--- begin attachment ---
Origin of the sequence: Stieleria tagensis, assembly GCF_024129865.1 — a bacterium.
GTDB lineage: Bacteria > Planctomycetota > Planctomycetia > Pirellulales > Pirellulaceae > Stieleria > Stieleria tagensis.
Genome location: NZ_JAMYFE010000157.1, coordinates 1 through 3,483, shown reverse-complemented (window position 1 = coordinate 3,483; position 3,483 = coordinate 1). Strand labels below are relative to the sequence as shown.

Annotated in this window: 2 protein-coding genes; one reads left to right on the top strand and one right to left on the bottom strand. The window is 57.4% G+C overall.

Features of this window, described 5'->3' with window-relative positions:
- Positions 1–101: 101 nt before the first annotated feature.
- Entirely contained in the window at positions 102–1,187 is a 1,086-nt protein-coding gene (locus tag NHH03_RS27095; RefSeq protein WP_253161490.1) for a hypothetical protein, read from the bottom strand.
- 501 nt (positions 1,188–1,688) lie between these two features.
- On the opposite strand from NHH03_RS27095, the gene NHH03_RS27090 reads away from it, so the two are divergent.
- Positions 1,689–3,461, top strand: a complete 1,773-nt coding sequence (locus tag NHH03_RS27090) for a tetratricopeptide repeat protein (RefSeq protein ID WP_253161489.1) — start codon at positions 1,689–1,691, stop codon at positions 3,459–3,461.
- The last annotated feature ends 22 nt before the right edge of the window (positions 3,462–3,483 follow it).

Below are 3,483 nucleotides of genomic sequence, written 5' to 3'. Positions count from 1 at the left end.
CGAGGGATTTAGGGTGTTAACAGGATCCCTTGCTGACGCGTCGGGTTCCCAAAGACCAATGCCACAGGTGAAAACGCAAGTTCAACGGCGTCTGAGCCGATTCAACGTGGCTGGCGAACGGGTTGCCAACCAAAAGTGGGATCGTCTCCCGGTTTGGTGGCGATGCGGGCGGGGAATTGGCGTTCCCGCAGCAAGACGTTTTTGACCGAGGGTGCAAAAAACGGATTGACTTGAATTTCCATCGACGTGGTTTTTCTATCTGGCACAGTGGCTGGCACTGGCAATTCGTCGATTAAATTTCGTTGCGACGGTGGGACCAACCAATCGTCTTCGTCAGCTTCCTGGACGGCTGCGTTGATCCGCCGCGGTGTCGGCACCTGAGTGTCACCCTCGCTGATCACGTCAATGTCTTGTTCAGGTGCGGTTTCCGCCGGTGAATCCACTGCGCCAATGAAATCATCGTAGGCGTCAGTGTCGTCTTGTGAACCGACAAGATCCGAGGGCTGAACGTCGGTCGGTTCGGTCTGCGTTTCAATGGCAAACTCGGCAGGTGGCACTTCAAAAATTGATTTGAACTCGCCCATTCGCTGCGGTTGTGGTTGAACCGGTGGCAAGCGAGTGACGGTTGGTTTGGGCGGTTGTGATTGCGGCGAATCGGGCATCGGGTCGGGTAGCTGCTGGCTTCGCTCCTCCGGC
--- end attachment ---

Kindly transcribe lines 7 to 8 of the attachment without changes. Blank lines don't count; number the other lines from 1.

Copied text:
- Entirely contained in the window at positions 102–1,187 is a 1,086-nt protein-coding gene (locus tag NHH03_RS27095; RefSeq protein WP_253161490.1) for a hypothetical protein, read from the bottom strand.
- 501 nt (positions 1,188–1,688) lie between these two features.